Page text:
BENNINGTON — A planning group has endorsed creation of a coordinated economic development strategy uniting the state’s two southernmost counties — Bennington and Windham.
Bennington County’s Regional Economic Development Working Group unanimously endorsed establishing a comprehensive two-county strategy to enhance development efforts and the promotion of the entire 44-town southern Vermont region. The group was formed earlier this year and is composed of government officials, representatives of businesses and institutions and others from around the county.
Bill Colvin, assistant director of the Bennington County Regional Commission, and Jonathan Cooper, Community and Economic Development specialist with the commission, gave an overview of the proposal during an afternoon session at Bennington College attended by about 20 RED Group members.
“This is a gratifying day for me,” said Colvin, following the endorsement.
He said he has been involved for several years in planning efforts leading to the proposal, including with a two-county study committee that issued a 2015 report to the Vermont Legislature on creating a designated Southern Vermont economic zone. His comment was greeted by sustained applause in recognition of the work by the BCRC to move the initiative to the current stage.
Colvin said the next step is to apply by the fall for funding through the U.S. Department of Commerce’s Comprehensive Economic Development Strategies program. If approved, that would lead over the next year to creation of a detailed plan for implementing economic strategies involving the entire region.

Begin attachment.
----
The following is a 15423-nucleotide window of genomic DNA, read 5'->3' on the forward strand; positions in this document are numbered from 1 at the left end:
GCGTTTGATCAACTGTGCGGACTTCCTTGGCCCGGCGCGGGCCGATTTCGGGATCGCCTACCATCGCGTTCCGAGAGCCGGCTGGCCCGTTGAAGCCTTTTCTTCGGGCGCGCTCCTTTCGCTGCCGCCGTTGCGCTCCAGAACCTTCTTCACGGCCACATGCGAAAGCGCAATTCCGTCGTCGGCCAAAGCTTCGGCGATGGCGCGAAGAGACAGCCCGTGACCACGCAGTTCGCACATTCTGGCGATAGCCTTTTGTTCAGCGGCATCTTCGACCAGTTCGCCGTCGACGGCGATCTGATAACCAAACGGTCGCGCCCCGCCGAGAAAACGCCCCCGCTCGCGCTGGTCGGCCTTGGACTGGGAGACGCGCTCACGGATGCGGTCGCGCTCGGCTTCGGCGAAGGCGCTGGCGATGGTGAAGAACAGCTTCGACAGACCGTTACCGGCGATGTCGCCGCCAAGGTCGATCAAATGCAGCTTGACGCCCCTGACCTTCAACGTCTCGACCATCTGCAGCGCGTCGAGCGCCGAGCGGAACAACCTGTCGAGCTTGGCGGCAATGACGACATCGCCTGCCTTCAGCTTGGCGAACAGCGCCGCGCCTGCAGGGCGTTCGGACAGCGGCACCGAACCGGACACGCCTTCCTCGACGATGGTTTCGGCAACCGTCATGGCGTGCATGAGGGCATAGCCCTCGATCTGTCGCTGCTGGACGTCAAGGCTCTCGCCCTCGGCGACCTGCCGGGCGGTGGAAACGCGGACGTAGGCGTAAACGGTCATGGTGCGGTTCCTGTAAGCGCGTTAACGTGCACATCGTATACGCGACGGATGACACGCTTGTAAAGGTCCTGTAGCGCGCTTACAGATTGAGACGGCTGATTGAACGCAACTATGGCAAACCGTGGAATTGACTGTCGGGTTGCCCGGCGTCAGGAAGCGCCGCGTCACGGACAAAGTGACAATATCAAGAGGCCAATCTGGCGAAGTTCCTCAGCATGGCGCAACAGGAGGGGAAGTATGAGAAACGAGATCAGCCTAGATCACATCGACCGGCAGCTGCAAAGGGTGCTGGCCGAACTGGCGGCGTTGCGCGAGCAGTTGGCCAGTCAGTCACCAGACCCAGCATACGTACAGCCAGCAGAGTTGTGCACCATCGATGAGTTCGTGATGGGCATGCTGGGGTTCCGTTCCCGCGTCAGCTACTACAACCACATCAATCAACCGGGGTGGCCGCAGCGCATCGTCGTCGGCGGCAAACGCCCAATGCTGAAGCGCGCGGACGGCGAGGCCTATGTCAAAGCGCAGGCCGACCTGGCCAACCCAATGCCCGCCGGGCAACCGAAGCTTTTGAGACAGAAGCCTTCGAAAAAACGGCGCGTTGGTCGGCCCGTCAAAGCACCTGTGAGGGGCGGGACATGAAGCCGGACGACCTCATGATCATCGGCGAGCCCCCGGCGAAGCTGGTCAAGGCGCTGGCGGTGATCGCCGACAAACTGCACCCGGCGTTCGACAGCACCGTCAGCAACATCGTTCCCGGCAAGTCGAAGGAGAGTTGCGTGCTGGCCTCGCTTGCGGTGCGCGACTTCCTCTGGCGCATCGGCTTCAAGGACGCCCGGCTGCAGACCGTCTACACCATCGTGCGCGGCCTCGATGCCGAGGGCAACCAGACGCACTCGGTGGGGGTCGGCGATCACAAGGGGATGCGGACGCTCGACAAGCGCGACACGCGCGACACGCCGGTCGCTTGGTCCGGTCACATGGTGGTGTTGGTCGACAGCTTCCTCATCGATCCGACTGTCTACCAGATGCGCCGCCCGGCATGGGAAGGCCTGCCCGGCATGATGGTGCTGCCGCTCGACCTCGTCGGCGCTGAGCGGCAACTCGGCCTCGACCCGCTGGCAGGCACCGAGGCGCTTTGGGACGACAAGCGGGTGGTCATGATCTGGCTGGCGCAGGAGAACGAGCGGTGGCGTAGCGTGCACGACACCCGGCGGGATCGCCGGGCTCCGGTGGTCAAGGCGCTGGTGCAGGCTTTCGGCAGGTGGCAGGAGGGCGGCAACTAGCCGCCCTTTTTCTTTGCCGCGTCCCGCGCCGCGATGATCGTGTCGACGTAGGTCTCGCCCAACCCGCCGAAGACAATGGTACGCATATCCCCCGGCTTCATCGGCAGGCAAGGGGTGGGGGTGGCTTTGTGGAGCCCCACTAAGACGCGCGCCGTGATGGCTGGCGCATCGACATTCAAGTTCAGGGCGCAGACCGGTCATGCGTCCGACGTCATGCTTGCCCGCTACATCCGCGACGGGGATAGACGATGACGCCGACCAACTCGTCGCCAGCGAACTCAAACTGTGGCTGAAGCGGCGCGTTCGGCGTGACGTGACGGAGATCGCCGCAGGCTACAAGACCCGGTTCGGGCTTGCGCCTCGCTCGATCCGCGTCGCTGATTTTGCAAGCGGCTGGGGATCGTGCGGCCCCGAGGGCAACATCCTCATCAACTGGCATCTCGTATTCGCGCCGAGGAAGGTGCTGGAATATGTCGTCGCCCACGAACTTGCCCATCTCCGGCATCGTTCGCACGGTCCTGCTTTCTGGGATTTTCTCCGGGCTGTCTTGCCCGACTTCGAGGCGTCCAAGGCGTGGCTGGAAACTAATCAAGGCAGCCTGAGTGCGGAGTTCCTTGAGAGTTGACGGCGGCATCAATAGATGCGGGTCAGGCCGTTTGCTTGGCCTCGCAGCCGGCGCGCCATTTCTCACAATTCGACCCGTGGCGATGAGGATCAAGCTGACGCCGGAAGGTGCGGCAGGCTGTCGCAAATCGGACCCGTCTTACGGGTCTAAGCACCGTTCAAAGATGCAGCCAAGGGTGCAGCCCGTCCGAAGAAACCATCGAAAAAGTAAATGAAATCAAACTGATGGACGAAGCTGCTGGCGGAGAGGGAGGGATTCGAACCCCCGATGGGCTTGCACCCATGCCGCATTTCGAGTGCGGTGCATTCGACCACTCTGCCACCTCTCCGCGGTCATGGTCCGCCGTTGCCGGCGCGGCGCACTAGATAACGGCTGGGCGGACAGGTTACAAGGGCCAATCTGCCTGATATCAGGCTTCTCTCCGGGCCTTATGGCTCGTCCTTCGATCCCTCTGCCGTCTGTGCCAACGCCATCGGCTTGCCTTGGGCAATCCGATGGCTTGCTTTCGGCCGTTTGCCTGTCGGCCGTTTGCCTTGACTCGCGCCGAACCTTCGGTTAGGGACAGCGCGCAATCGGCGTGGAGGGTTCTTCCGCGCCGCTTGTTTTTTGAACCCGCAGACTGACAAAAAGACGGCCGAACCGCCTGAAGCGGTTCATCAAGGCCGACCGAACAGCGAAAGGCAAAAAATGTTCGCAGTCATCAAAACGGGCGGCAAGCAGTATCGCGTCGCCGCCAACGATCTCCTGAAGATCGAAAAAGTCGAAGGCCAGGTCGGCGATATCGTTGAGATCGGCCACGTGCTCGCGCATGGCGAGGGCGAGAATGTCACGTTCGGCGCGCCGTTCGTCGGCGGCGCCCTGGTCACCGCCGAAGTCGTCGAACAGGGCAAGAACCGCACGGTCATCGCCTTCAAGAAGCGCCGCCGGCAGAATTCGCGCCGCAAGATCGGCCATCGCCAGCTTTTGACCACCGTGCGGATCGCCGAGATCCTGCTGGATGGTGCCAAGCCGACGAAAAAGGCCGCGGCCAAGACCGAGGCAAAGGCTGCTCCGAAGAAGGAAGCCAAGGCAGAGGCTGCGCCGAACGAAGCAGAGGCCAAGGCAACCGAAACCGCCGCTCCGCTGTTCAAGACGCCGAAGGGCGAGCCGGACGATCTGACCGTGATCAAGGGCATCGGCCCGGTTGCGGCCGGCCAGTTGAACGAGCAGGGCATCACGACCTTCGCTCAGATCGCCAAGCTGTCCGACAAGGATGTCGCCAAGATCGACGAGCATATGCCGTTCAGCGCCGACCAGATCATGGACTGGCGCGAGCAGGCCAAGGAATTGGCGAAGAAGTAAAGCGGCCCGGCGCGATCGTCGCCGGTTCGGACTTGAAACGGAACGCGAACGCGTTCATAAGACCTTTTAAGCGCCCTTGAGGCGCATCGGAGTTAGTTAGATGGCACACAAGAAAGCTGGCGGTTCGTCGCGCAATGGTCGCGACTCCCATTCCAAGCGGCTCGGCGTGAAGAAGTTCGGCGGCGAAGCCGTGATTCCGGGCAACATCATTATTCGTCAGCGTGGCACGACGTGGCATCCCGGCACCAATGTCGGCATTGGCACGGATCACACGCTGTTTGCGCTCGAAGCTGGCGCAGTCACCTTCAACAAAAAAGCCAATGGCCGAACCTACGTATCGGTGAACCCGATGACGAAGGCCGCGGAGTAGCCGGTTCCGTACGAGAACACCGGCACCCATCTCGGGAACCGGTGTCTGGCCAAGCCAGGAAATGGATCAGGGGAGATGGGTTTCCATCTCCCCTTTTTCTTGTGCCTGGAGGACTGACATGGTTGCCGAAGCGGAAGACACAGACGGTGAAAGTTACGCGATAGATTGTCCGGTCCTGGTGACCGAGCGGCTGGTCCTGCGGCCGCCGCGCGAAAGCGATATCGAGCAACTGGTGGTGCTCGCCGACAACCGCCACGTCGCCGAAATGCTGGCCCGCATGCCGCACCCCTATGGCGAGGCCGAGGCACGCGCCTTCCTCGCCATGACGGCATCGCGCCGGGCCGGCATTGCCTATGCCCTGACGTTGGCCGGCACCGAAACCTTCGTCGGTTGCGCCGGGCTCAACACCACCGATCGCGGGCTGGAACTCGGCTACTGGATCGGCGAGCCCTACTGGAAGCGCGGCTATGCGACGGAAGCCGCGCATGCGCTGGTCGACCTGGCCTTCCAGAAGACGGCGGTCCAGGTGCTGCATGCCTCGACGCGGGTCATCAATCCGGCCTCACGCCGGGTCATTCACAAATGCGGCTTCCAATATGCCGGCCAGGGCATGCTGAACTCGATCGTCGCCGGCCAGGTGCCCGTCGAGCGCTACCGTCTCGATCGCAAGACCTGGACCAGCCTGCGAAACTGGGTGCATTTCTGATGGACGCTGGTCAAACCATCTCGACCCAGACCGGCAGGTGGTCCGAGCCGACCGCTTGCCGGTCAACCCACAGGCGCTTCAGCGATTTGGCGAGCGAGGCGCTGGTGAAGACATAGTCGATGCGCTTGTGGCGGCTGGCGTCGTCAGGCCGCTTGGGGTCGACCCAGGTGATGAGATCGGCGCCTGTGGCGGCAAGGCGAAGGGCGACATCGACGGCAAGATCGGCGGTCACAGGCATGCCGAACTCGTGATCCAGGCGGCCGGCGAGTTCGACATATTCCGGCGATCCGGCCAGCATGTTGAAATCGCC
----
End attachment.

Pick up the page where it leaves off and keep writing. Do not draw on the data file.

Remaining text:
Colvin said $80,000 will be sought through the program, which would require a matching amount from the two counties, or $40,000 each.
Looming behind the effort, the officials said, are statistics that show the two counties are lagging behind the rest of the state in such areas as economic development, employment levels, income, population retention and the overall age of the inhabitants.
Windham County already is involved in the federal program, having created the Southeastern Vermont Comprehensive Development Strategy five years ago. The county is smaller than most regions approved under the federal guidelines, Colvin said, and in renewing its program it would be helped by expanding the region into Bennington County, benefiting both counties.
The proposal calls for the application to be submitted by the BCRC and the Brattleboro Development Credit Corp. to the U.S. Economic Development Administration for a planning investment grant for development of a Southern Vermont CEDS, with a nonprofit entity capable of receiving other government funding or donations.
The BCRC “will be listed as a sub-recipient of the grant,” the proposal states, “but will be an equal partner with respect to staff time, work plan, and other commitments.”
Cooper and Colvin said the RED Group, which is expected to seek more members from around Bennington County, and the SeVEDS will act as steering committees for the sub-regional efforts and preserving autonomy and local control of initiatives.
“Although CEDS goals are shared in common,” according to the proposal, “steering committees are authorized to establish objectives best suited to their respective regions. Local organizations seeking funding or project prioritization through the CEDS submit projects to their regional steering committee, which makes recommendations to the Joint Board.”